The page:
The posts concerned data on CPR from a group of Arizona investigators spearheaded by Dr. Gordon Ewy, Chief of Cardiology at the University of Arizona College of Medicine and author of the cited editorial. In it Ewy notes poor survival rates following CPR and asks:
Why have survival rates not improved? One possibility is that the guidelines are not optimal. The guidelines advocate the same approach for 2 entirely different pathophysiological conditions: respiratory arrest in which severe arterial hypoxia and hypotension eventually lead to secondary cardiac arrest, and primary cardiac arrest in which the arterial blood is fully saturated with oxygen at the time of the arrest.
Despite that rationale (and it’s pretty strong pathophysiologic rationale) to adopt compression only resuscitation for certain types of cardiac arrest, traditional CPR with compressions and rescue breathing has persisted through multiple iterations of the guidelines. Ewy, himself an early leader in this field, has been telling us for years that we’ve been doing it all wrong. Why have the guideline writers ignored his pleas? I believe it’s an unintended consequence of evidence based medicine (EBM).
Don’t get me wrong. I’m an advocate of EBM. There’s nothing in EBMs basic principles, which tell us to seek the best and most current evidence available to guide treatment, to stop guideline writers from adopting Ewy’s recommendations. Rather, the problem seems to be a popular distortion of EBM which summarily rejects pathophysiologic rationale, animal studies and "low level" human data, anything, in fact, other than a randomized controlled trial (RCT). I’m a fan of the RCT but I recognize that there are some questions which are extremely difficult to subject to that method of investigation. In such cases we must go with the best available information.
So I have a somewhat different take on CPR and EBM from that of California Medicine Man. He seems to think EBM will come to the rescue and bring about needed guideline changes. That may be true. But I feel EBM (well, not really EBM but the popular distortion of EBM I referenced above) has stalled important updates to CPR protocols. I made that point earlier this year in a Medscape Roundtable piece about EBM controversies:
Sometimes, EBM proponents' insistence on patient outcome-based studies slows the wheels of medical progress. The American Heart Association 2005 guidelines for emergency cardiac care provide a recent example. Investigators at the University of Arizona, Tucson, have been publishing evidence for years in support of changes in emergency cardiac care for adult victims of out-of-hospital cardiac arrest.[8,9] Despite this evidence, the guideline authors, dutifully trying to be evidence-based, failed to adopt the new methods because of a reluctance to base changes on anything other than randomized trials. However, the evidence, although based on "low-level" physiologic rationale, was compelling. More recently, the Arizona investigators were vindicated by direct evidence that the new procedures save lives. This situation represents a failure of EBM, not due to any shortcomings of EBM itself, but due to the misappropriation of its principles.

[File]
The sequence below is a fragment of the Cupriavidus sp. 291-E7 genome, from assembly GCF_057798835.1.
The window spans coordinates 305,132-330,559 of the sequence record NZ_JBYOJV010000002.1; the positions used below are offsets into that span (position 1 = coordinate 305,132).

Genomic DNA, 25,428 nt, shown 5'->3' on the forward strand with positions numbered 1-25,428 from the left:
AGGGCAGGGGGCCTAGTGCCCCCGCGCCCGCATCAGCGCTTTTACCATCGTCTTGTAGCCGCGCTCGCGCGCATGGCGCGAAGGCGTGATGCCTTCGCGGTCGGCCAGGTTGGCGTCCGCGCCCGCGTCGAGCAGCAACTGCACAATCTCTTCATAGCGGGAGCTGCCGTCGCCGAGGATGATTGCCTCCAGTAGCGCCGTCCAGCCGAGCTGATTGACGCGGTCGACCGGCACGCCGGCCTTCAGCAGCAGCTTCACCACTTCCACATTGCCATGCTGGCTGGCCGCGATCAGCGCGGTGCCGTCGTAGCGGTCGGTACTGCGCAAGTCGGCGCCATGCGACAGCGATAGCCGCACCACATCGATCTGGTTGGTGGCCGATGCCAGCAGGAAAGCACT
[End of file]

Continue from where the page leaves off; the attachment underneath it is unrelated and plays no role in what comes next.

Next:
Ewy expresses a similar view in the editorial even though prospective randomized trials comparing the two methods are finally underway:
Will these reports finally be enough to result in guideline changes in the near future, or as suggested by the authors of the Swedish study, should this decision await the published outcome of randomized trials of CCC and CPR now underway? My conclusion is that guideline changes should be made as soon as possible because they are long overdue.
So that’s the question. If the RCTs now underway prove that traditional CPR with rescue breathing is superior to compression only CPR for bystander-witnessed primary cardiac arrest the EBM extremists will be vindicated.
What does the evidence show so far? California Medicine Man’s posts summarize it pretty well. Not mentioned is this study of implementation of the changes in a region in Wisconsin, showing that the new protocol is associated with improved survival as well as data presented by Ewy’s group at the American Heart Association meetings in 2006 showing markedly improved survival in Phoenix resulting from compression only CPR. In summary, we have pathophysiologic rationale, strong data from animal studies as well as comparison studies in humans using historical controls which show either equivalency or superiority of compression only CPR for survival and neurologic outcomes.
The zealots of EBM like to trot out the CAST study and trials on estrogen replacement therapy as examples of the hazards of over reliance on low level data. Those are important lessons, to be sure, but one has to wonder whether the insistence on RTCs is always appropriate or, as I asked in my Roundtable, whether we’ve gone too far with EBM.